Exploring the evolving role of cloud technology in healthcare

HPP partnered with experts to develop an accessible report outlining what cloud technology is and its potential to enable transformation across health systems.

Context

A wealth of health-related data exists around every person and across our societies. Securely pooling, analysing and understanding this information requires computational power, cybersecurity and speed far beyond ordinary computers.

Health systems are experiencing unprecedented challenges; addressing them requires an approach that is both comprehensive and data driven. At the same time, both care delivery and health-related research are more data-intensive and collaborative than ever. Cloud technology (’the cloud’, IT infrastructure delivered as a scalable service) can enable a more data-driven and person-centred health sector.

Cloud technology is already trusted in our lives when we use email, social media or online banking. But when it comes to healthcare, most people know very little about this technology’s role. Yet so much of what needs to be achieved when we think of efficient and person-centred healthcare – including electronic health records, genomic sequencing, tailored treatments and preventive approaches that address inequity – cannot be done without the advanced computing of the cloud.

Cloud technology can enable transformative change across health systems, yet its adoption has been slower than in other sectors. There are several barriers to adoption, including a general lack of knowledge and understanding of how the cloud works. People also rightly wish to ensure that their health data are handled with caution and due diligence. Security, privacy and other standards, such as compliance, can and should be addressed using a collaborative model of shared responsibility between cloud service providers and users.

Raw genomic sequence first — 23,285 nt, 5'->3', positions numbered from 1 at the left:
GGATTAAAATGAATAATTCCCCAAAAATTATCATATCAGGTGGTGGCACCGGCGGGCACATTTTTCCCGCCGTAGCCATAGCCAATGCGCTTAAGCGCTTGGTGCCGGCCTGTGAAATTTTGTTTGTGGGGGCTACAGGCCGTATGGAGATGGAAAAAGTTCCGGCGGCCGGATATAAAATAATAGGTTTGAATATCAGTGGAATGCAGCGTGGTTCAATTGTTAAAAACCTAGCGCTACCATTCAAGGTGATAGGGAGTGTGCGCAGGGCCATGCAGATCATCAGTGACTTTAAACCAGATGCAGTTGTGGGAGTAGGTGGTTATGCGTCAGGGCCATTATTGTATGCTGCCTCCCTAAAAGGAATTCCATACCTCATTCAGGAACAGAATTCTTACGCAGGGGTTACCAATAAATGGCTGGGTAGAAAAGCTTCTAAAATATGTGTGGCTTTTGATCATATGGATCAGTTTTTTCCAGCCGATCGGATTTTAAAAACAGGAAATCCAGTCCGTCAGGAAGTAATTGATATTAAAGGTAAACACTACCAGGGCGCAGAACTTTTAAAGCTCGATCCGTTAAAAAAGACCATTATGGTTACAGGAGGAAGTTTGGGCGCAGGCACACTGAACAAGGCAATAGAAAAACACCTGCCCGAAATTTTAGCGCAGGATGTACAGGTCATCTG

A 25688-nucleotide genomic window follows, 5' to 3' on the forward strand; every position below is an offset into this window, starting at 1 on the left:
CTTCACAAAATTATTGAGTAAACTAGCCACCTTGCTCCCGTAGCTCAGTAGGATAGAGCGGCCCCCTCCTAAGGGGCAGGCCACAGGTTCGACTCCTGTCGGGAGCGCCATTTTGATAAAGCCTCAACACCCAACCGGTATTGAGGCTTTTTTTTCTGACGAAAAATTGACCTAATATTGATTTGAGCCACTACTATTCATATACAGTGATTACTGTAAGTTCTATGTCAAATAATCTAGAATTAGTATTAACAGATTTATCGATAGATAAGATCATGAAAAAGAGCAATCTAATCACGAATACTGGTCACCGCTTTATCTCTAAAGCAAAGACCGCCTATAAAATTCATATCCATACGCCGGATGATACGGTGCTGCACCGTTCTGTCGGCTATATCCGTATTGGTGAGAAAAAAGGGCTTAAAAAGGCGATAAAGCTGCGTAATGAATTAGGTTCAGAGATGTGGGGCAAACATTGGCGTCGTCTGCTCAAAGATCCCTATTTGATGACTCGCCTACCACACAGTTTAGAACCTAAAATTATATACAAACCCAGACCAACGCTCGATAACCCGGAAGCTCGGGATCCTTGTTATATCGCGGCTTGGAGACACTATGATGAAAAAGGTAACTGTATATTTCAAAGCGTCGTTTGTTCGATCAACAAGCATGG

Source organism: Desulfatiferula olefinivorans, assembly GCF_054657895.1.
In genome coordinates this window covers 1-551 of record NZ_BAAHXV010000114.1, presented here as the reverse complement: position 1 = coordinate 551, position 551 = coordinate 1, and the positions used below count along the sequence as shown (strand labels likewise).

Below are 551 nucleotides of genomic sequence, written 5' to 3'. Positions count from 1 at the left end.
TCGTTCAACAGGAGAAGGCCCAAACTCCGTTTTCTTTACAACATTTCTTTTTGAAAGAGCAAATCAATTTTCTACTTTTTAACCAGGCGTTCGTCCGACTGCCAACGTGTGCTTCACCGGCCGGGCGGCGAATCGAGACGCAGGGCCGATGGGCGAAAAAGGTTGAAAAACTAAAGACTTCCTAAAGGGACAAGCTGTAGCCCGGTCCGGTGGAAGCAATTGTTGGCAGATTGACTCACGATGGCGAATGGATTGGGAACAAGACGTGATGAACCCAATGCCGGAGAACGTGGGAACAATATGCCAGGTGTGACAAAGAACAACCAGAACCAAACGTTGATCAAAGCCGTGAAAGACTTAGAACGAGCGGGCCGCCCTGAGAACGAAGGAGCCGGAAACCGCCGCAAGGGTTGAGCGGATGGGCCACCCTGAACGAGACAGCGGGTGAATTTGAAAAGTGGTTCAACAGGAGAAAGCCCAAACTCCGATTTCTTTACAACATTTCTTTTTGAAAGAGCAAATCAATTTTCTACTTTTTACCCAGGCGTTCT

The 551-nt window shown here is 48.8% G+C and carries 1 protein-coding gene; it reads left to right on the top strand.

Given the breadth of its current and possible applications, it is also vital that understanding cloud technology does not remain within the confines of IT departments; all stakeholders, including patients, must be engaged in its use to optimise the benefits for individual and population health.

Project resources

What we’ve achieved

HPP partnered with the European Institute for Innovation through Health Data (i-HD) and worked with expert stakeholders to develop a balanced and accessible narrative on what cloud technology is and how it can be used safely and effectively as an enabler of broader health system goals. The resulting policy report positions the cloud within the context of current health policy priorities, including investment in innovation, health system sustainability, efficiency and resilience, health equity and person-centred care. It advances a collaborative model, with patients at the centre, to ensure cloud technology can fulfil its potential as an enabler of data-driven health systems.

The report was launched on 8 June 2023. HPP Managing Director Suzanne Wait presented the report during a panel discussion at the HIMSS23 European Health Conference & Exhibition on the importance of building trust among patient communities and the public for uses of digitised health data.

Key partners and stakeholders

This report was written by Catherine H. Whicher and Suzanne Wait at HPP, with the support of Dipak Kalra and Nathan Lea from i‑HD. We would like to thank the following contributors for their insights:

  • Prof. Dr Dr Torsten Haferlach, Munich Leukemia Laboratory
  • Prof. Mark Lawler, Queen’s University Belfast
  • Prof. Liesbet M. Peeters, Hasselt University, MS Data Alliance
  • Gözde Susuzlu Briggs, ‘Data Saves Lives’, European Patients’ Forum
  • Prof. Pascal Verdonck, Ghent University, Belgian & European Association of Hospital Managers

We are also grateful to colleagues from Amazon Web Services who shared their experience on the use of cloud technology in health settings.

Project funding

This report was developed by HPP with support and funding from Amazon Web Services (AWS). HPP led the research and drafting, with input from i-HD and insights received from expert contributors. Other than HPP and i-HD, none of the contributors to the report were remunerated for their time. HPP held editorial control over the final content.

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